Send Simultaneous Submissions or Not?

Bryan Mitchell asked, “What is the max number of submissions you should send at a given time? I’ve heard ten but that sounds off; to me, it seems it should be less than that if you are carefully considering the agents you reach out to.”

When approaching agents I encourage simultaneous submissions, as long as you let us know you are doing so. But, as Bryan answered his own question, there is no magic number. The number should include those you think are the best fit for your project based on what you’ve discovered in your research.

Please do not ever send your proposal to multiple agents in the same agency at the same time. This happens to our agency nearly a half dozen times a week and it is annoying. It is almost guaranteed to receive a rejection.

There are some services on the Internet who will sell you a list of agents and make it simple to hit them all at once. We can often tell when this happens and it is not a good thing for the author.

Why Simultaneous Submissions to Agents?

Since each agent has a backlog of proposals to review it can take time to properly evaluate them all. If you send it to Agent ABC and it takes two months to get a “no thanks” then you send it to Agent DEF and it takes two months… By the time you get to Agent XYZ it could be a few years.

Better to target your first group of choice agents and send to them all. That way within a couple months you can find out if any have interest. If they all say no or let your proposal languish in the inbox (a form of benign rejection) then you can move to the next group of agents that you have researched.

A simple sentence at the end of your letter can say “This is a simultaneous submission.”

Where Do You Start Looking?

The Christian Writers Market Guide has nearly 60 agencies listed with around 100 agents from which to choose. That is a good place to start your research.

You can also go to any number of quality writers conferences and meet with the agents who attend. I was at a conference at the end of July and there were six agents in attendance.

If you are a part of a writers group or a larger association like RWA or ACFW or AWSA you can ask for referrals from those who you trust in that network.

Do Your Research, Please

I’ve said it before, but it is worth repeating. A book proposal is like a job application. If you are looking for employment I suspect you would research the company to which you are applying and would customize your application to that organization.

The same thing applies when approaching an agent. We try to make it relatively easy to contact us and we do not hide our names. Why then does the occasional writer think they can get away with the salutation “to whom it may concern” or “dear agent”?

24 Responses to Send Simultaneous Submissions or Not?

  1. Janine Rosche August 7, 2017 at 3:33 am #

    What about meeting with multiple agents from the same agency at the ACFW conference? When I had signed up, I had requested a meeting with both you and Tamela.

    • Steve Laube August 7, 2017 at 9:47 am #

      Janine,

      That is fine. We want to meet you!

      Imagine if BOTH of us want to represent you. Then you could watch us arm wrestle in the foyer over who gets the privilege!

      I would recommend that you mention this dual appointment briefly during your meeting. That way we aren’t surprised when we talk later about our appointments to discover that you talked to us both.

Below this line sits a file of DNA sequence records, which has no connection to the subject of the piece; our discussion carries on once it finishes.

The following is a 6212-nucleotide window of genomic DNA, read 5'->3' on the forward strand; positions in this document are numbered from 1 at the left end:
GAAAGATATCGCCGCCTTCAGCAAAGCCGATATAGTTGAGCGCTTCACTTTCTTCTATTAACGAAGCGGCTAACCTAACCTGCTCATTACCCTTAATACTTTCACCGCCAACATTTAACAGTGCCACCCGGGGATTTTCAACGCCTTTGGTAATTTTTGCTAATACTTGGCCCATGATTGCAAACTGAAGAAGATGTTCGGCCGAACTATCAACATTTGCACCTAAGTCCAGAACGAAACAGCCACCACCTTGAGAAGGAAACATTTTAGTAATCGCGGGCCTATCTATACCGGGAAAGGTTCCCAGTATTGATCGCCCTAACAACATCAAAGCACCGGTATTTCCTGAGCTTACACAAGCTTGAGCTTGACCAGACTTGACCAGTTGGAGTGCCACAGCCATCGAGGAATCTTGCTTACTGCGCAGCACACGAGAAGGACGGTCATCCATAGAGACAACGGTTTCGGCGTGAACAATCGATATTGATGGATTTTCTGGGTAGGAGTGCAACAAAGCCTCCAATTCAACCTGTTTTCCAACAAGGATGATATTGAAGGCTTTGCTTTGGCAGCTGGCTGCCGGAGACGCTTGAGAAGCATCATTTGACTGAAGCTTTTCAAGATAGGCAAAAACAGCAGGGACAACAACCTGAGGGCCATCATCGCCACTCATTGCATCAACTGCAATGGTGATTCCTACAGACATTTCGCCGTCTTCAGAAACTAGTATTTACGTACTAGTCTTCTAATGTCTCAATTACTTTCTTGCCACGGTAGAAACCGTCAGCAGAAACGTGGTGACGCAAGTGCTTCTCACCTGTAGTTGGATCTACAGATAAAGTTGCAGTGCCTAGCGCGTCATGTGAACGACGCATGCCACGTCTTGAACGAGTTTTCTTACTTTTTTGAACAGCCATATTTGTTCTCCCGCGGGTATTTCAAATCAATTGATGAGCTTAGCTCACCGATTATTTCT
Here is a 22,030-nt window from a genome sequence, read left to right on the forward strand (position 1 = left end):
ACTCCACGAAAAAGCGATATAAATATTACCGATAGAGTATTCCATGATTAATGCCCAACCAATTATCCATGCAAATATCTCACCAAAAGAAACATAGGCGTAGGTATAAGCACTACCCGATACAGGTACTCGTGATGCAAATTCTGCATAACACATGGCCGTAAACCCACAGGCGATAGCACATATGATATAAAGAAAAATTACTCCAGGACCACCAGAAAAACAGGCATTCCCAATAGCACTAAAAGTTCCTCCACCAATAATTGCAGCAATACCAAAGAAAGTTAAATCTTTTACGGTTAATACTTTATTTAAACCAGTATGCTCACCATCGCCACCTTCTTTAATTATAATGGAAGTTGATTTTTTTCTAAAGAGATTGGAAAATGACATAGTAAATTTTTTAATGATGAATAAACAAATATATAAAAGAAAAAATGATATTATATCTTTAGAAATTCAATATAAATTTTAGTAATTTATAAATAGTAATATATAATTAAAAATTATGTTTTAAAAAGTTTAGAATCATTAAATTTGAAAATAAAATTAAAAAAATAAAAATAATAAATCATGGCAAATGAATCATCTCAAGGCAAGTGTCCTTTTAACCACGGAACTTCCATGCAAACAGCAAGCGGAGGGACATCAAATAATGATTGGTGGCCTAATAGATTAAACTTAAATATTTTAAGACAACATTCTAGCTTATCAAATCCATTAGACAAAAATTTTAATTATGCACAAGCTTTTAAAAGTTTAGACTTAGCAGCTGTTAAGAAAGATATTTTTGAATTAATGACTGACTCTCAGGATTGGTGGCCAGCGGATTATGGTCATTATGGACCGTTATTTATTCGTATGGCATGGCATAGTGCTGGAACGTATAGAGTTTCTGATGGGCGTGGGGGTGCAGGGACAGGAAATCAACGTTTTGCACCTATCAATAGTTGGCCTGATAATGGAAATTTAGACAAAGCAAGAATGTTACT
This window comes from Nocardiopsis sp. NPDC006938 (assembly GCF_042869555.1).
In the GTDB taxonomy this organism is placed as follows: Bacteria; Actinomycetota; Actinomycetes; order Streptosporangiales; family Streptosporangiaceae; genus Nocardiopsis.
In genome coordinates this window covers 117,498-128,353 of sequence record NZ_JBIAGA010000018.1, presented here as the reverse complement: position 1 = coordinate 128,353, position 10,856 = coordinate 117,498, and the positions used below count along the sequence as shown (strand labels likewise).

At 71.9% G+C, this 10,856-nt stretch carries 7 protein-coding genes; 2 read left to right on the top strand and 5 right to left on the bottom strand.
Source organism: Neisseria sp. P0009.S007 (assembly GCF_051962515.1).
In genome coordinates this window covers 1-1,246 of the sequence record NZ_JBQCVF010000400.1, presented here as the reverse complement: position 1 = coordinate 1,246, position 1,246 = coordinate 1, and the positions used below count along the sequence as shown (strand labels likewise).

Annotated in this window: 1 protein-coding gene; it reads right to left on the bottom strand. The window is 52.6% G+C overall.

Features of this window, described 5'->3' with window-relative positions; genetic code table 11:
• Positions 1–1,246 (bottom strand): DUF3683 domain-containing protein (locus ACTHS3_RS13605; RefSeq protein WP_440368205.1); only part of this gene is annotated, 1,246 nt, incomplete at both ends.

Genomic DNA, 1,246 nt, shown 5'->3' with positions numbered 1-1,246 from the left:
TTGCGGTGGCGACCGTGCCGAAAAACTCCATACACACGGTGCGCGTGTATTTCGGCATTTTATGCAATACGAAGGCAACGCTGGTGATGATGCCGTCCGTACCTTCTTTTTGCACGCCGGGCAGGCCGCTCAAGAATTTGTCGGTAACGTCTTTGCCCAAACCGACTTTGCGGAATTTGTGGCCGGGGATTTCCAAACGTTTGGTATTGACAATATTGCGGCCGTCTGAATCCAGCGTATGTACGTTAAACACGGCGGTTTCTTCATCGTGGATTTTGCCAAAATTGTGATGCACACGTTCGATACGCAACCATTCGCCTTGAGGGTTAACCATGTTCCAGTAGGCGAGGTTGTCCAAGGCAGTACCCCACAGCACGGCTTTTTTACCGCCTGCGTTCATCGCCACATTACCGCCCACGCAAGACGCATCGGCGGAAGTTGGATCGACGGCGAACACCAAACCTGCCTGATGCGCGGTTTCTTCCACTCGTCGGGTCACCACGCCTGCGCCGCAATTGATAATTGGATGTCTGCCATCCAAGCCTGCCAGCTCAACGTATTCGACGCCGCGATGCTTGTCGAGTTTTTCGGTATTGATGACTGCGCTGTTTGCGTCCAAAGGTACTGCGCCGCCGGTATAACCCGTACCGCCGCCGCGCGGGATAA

Yes, we do debrief after a conference.

      • Traci August 7, 2017 at 11:21 am #

        If I had known having agents arm wrestle over you in the lobby was a possible outcome I would have made more agent appointments in my life….

        😀 😀 😀

        • Steve Laube August 7, 2017 at 11:49 am #

          If you ever see a sad-faced agent rubbing their shoulder you will know what just happened…

          • Janine Rosche August 7, 2017 at 2:17 pm #

            How ironic! That is the exact plot of my novel! It is very romantic. Just kidding… unless that is what you are looking for 😉

  2. Damon J. Gray August 7, 2017 at 5:55 am #

    Steve, I have long been curious, but never asked any agent, given that you are constantly flooded with submissions, and each of you has an aggregation of clients you are servicing, why do you make yourselves available at conferences? I am pleased that you do, and have enjoyed my encounters with agents at conferences, but it seems you have a near-overwhelming workload as it is.

    The other question I have is, at what point do I conclude that a manuscript is not gaining traction such that I toss it in a drawer and focus on a different manuscript? There is a tension between not wanting to concede defeat in that arena, and the desire to not invest my time and energies in an endeavor that is not going to bear fruit.

    • Steve Laube August 7, 2017 at 9:50 am #

      Damon,

      A good question. I wrote a post about that last year:
      https://stevelaube.com/why-do-you-go-to-conferences/

      As for the other question? Only you can decide when to abandon that particular story. But if it continually gets rejected, even after rewrites, it may be time to lay it aside and start with something new. It might be the writing craft. It might be the story itself. There are any number of factors.

  3. Bryan Timothy Mitchell August 7, 2017 at 6:12 am #

    Thank you! I look forward to reaching this step in the process. But first I’ll need to edit, edit and then edit some more after I edit.

    • Janine Rosche August 7, 2017 at 2:26 pm #

      Also, don’t forget to edit! That is the most important step (or twenty steps), in my opinion. I hope all goes well with the revisions!

  4. Edna Davidsen August 7, 2017 at 6:14 am #

    Hi Steve

    It’s a good question whether we should send simultaneous submissions or not?

    I found value in your answer.